Back in the late 1970s, a motley crew of Vietnam War vets, sympathetic psychiatrists, antiwar activists, and church groups undertook a crusade to have a hastily-assembled new diagnosis almost completely innocent of scientific research included in the DSM-III.
Driven by a sense of mission and responsibility to the huge population of Vietnam vets and buoyed by the accumulating everyday clinical evidence that their war experience had profoundly disrupted the lives of thousands and thousands of young men, this unlikely coalition prevailed.
Once established as a distinct disorder in the official manual of psychiatric diagnoses, the otherwise unaccountable behavior of badass vets—their hair-trigger tempers, violence toward wives and girlfriends, drinking and drugging, difficulty getting and keeping jobs, social alienation—suddenly made sense. There was a reason for it and the reason had a name and that name was Post-Traumatic Stress Disorder (PTSD).
A PTSD diagnosis is quite straightforward. A person is exposed to a traumatic event or events “that involved actual or threatened death or serious injury, or a threat to the physical integrity of self or others,” causing “intense fear, helplessness, or horror,” and followed, down the line, by variations on intrusive re-experiencing of the event, persistent and crippling avoidance, and increased arousal patterns.
Clear, brief, intuitively sensible, the definition of PTSD diagnosis implies a kind of satisfyingly simple, dramatic, and implicitly moral story line: Individuals are innocently minding their own business when—wham!—they’re slammed by a frightful, shattering, life-threatening happenstance, and are never the same again. The trauma may have “ended,” but not in the perpetually recycling memories and disrupted nervous systems of the victims.
Yet no sooner had the PTSD diagnosis been signed, sealed, and delivered, that many clinicians began to realize that the new diagnosis by no means encompassed the experience of all traumatized clients.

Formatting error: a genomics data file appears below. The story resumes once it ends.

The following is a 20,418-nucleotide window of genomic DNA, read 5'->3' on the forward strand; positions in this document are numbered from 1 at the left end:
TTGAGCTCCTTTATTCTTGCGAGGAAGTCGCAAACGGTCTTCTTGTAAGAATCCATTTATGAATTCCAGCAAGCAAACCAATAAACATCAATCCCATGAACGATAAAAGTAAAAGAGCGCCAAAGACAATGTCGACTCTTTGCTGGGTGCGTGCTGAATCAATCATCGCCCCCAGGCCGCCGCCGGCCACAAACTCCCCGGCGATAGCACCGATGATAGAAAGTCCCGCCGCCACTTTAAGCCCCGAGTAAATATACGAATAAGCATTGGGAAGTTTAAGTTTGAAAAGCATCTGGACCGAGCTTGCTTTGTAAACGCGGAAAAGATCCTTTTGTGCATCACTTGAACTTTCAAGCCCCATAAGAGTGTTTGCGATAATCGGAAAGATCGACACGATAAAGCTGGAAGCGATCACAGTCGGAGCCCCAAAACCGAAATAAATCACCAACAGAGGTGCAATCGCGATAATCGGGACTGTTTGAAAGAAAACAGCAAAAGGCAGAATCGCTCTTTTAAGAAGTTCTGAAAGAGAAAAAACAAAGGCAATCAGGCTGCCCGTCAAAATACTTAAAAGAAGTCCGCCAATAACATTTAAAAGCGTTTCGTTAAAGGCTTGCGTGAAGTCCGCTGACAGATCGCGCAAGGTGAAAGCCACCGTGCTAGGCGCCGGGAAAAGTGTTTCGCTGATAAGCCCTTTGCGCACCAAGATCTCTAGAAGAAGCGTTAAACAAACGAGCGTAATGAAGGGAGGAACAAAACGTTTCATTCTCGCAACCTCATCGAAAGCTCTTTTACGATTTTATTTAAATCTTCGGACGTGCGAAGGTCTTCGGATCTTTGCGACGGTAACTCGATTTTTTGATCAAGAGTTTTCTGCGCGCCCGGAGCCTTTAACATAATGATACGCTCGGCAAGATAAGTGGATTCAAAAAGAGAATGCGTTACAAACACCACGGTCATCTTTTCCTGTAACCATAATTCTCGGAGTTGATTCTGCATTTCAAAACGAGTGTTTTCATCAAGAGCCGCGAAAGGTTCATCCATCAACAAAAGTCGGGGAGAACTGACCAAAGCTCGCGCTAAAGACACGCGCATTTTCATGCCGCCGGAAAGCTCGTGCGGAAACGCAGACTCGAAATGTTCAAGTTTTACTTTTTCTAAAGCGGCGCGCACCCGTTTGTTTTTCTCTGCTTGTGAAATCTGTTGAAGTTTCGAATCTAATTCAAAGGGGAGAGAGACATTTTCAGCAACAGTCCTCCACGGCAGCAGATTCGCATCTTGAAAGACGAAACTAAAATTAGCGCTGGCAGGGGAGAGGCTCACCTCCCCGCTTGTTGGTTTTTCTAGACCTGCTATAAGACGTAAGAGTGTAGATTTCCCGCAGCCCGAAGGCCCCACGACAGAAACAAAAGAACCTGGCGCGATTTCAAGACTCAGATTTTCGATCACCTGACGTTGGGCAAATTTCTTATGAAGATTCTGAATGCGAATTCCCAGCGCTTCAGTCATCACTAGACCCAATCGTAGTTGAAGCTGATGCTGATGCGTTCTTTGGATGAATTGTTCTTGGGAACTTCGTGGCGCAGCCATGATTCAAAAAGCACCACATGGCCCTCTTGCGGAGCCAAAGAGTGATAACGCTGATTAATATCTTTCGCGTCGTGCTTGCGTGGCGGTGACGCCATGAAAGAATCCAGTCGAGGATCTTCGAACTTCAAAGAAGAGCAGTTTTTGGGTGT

Soon after the publication of DSM-III, Boston psychiatrist and trauma expert Bessel van der Kolk recalls that a woman came to see him after she’d beaten up her boyfriend. “She said, ‘I have PTSD,” he says, “but after I’d spent some time with her, I told her, ‘No, actually you don’t have PTSD, you have something else. You cut yourself, you space out a lot and don’t remember things, you shift personality, you feel lots of shame and self-blame, you get extremely upset by very small things—that’s not PTSD.’”
Even though she did show signs that aligned with a PTSD diagnosis, her symptoms seemed to take off from there into unexplored territory—a psychological terrain very different from that of traumatized vets.
The patients van der Kolk was seeing, almost entirely women, had multiple, often severe, and apparently global problems affecting their sense of identity and self-perception, their relationships, their ability to moderate emotion, even their physical health. They also shared one other feature: They all reported histories of childhood incest.
In the popular ferment generated by the feminist movement of the ‘70s, women were beginning to tell stories previously never mentioned in public, revealing the appalling ordinariness of rape, wife-battering, child abuse, and incest. Therapists willing to take seriously what their female patients were telling them began learning about an unsuspected and nasty underside of American domestic life and the effects of child abuse.
These therapists soon discovered that the PTSD diagnosis was simply too narrow to encompass the extent and the messiness of what needed to be described. But then, neither did any other diagnosis.
“As long as we live in a world in which there are no definitions and no language for what’s wrong with people, we can’t do anything about it,” observed van der Kolk. “When a diagnosis ignores the reality of what people suffer from, we’re living in psychiatric la-la land.”